We'd better start with some background ... My late father was the eldest of four siblings in what we all now agree was a dysfunctional family. His next brother down (David) was severely handicapped and died at the age of about two. His second brother (Cyril) is now 85 and still going strong. Then there is his kid sister, Jessie (now 82). They were Baptists and brought up in Canterbury, although during the war Jessie and her mother were evacuated to Newbury. Then all the wheels came off.
The dysfunctional family in late-1930/early-1931.
L to R: My Grandfather; my uncle Cyril (standing; aged 3-4); my Father (aged about 10),
my aunt Jessie (under a year old); my Grandmother.
My grandfather was in the RAF during the war as barrage balloon ground crew whereupon he absconded with some floosie WAAF by whom he had a daughter (Pam, born in 1944). Being of a good catholic family Pam was brought up by her maternal grandparents (I met Pam once when I was about 10 and she would have been about 18.) My grandmother wouldn't divorce my grandfather. And grandfather subsequently had another two daughters by the same floosie; they are both within a year of me in age; I'm told they were both brought up by Barnardos; I have never met them.
So my childhood was pervaded by the running saga of Jessie (by then a nurse) trying to support my grandmother; and my father trying to stop my grandfather going completely off the rails and get him to look after his second family, my grandmother and himself. Needless to say this became drawn battle lines: Jessie, Cyril and my grandmother thought my father was on grandfather's side against them and vice versa.
Then another twist. When I was in my mid-teens Jessie decided to marry her cousin Ray (some years older than her). My father deeply disapproved of this (although he knew children were out of the question) as he thought Ray was a "drip"; the feeling was mutual. The battle lines became entrenched and contact was infrequent and acrimonious; from that point I lost contact with my grandparents, my aunt Jessie and uncle Cyril and their families. The final and total severance came when my grandmother died in 1973.
And so it continued until my father died six years ago. At that point I decided that Jessie and Cyril, if they were still alive, should have the courtesy of knowing their eldest brother had died. I managed to trace them and write to them, not expecting any response. Within 24 hours I had both of them on the phone and we have all subsequently been reconciled after some 40 years. Lots of misunderstandings have been righted (mainly as Jessie and I have swapped family letters), especially that my father was actually all those years equally annoyed by his father's attitude and trying to ensure everyone got a fair deal, to the extent that my parents at one time seriously considered adopting my two youngest half-aunts (Pam being by then over 18). Anyway, as long-time readers will know, Jessie and I have re-established contact and been in regular touch.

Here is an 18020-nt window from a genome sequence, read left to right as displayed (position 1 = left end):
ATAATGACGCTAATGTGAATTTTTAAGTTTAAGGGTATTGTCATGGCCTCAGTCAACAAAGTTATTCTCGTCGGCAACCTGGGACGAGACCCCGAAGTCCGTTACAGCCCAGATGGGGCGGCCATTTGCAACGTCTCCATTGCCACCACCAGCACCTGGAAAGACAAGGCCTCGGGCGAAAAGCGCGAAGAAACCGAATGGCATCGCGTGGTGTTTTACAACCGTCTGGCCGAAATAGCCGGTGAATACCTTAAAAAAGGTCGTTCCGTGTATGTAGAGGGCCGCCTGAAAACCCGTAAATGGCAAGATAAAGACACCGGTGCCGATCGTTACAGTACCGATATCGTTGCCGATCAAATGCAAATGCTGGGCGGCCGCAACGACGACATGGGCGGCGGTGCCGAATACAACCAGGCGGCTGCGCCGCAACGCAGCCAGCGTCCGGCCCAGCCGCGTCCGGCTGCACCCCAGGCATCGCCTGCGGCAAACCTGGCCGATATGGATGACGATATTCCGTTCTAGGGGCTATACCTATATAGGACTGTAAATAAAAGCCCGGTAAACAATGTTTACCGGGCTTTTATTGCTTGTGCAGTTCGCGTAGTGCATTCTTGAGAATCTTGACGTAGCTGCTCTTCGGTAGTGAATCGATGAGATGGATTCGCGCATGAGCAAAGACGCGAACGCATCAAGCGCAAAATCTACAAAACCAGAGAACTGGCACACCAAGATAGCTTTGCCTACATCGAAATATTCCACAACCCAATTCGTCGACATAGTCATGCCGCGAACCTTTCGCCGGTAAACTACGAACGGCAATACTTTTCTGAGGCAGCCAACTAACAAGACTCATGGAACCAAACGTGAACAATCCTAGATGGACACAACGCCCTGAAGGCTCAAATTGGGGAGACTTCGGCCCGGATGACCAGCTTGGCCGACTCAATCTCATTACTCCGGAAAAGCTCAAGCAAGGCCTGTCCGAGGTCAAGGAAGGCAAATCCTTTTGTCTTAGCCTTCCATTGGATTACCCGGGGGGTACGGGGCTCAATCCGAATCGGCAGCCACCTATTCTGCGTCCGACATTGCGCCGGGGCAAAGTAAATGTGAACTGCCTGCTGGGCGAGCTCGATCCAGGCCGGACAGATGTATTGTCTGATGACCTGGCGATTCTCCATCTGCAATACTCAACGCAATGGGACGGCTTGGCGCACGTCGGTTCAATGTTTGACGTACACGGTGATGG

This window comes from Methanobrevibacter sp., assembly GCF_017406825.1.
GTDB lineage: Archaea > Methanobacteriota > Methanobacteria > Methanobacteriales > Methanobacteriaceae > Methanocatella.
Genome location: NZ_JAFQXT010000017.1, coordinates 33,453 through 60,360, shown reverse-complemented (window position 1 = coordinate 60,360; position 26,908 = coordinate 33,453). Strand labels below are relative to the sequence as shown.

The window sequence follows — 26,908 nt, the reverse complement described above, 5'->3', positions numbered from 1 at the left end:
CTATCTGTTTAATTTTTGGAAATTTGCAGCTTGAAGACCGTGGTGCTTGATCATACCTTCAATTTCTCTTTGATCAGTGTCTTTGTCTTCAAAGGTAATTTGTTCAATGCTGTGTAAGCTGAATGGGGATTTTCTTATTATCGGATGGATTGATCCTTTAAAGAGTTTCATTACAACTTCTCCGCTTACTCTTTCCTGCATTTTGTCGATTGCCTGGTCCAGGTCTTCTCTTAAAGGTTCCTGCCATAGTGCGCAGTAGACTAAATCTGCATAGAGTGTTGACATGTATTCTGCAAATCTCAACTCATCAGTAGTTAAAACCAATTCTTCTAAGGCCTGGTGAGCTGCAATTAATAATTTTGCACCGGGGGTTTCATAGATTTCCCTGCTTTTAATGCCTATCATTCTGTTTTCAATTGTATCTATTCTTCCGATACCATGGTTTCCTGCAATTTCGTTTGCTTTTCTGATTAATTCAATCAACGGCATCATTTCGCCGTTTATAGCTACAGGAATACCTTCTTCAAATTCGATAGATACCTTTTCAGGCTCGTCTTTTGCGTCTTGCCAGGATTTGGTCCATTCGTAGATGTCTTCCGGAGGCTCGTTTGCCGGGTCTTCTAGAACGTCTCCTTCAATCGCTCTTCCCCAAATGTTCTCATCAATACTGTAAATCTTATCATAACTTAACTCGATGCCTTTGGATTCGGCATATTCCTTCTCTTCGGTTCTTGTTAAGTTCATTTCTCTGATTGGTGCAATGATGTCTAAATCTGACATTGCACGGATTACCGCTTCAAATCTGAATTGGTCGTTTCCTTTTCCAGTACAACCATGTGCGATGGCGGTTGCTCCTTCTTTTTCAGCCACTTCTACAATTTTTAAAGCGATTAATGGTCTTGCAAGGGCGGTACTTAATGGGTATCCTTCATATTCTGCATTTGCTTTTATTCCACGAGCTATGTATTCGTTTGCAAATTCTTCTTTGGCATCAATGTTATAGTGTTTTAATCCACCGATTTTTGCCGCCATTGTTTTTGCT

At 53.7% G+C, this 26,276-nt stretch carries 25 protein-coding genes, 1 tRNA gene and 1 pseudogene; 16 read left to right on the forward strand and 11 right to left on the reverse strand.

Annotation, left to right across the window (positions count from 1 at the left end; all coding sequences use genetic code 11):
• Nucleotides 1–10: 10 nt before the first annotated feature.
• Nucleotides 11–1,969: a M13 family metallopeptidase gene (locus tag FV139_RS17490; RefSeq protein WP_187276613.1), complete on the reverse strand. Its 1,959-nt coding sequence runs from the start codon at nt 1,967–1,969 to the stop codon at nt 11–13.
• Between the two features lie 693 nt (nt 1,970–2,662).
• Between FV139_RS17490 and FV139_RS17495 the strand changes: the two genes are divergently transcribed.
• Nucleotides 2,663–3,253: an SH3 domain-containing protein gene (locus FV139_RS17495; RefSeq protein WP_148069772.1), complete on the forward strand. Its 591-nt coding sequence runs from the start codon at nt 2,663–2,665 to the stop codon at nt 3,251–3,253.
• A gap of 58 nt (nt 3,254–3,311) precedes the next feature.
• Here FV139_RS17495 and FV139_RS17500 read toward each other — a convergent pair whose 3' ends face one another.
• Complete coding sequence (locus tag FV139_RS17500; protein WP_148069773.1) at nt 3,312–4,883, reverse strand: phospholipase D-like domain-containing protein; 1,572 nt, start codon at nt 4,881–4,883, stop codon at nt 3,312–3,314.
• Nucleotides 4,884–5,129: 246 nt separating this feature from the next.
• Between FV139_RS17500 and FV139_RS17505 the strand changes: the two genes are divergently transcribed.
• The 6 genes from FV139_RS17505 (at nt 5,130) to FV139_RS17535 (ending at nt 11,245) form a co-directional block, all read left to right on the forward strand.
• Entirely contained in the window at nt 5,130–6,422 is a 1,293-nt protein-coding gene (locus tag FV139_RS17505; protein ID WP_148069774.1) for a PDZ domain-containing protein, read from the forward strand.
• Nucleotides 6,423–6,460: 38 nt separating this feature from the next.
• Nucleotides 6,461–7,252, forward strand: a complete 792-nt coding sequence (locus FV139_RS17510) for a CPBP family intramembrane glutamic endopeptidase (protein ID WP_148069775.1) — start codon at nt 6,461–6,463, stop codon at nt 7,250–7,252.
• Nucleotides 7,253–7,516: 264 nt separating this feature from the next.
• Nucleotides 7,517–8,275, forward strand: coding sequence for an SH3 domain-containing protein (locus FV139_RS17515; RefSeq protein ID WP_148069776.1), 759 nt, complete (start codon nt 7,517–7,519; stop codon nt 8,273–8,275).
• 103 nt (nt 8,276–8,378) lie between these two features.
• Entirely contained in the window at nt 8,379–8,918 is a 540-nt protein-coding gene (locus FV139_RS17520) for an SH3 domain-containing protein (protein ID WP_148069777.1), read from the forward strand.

Jessie with a portrait of my Grandmother,
painted by my Mother in early-1960,
which we presented to her on her 80th birthday.
Some while ago Jessie expressed the wish to see my mother. This is quite a challenge: Jessie is in east Kent, my mother is in Norwich and Jessie is not very mobile having had a stroke which affected just her left arm and leg. We've considered various plans over the last few years but they haven't borne fruit. But Jessie has now found a good "driver" and commissioned him to take her on a day trip to Norwich! We figured we'd better go along — although Jessie and my mother have corresponded and talked on the phone you never know how these things are going to pan out. In fact I ended up facilitating the whole thing, arranging dates, rendezvous, maps etc.
My Mother in August 2011
Thursday was the day! Noreen and I travelled up to Norwich as usual, popping in to the care home to see my mother briefly in the morning and then running errands for her. We had arranged to meet up with Jessie and her driver at a village pub (King's Head at Bawburgh; highly recommended) for lunch — great fish & chips! — before spending the afternoon with my mother.
We spent that afternoon, just my mother, Jessie, Noreen and I catching up, drinking tea and eating cake. It was fine. Everyone got on. Some tears were shed. Some healing was done. We swapped pots of jam and bottles of wine. And I breathed a sigh of relief. It was a long day; a tiring and stressful day. But a wonderfully successful day. It was one of those days you always dream can happen.
Now of only we could have done this for my father before he died! But I knew I daren't have even tried because with my father there was never any going back. So sad.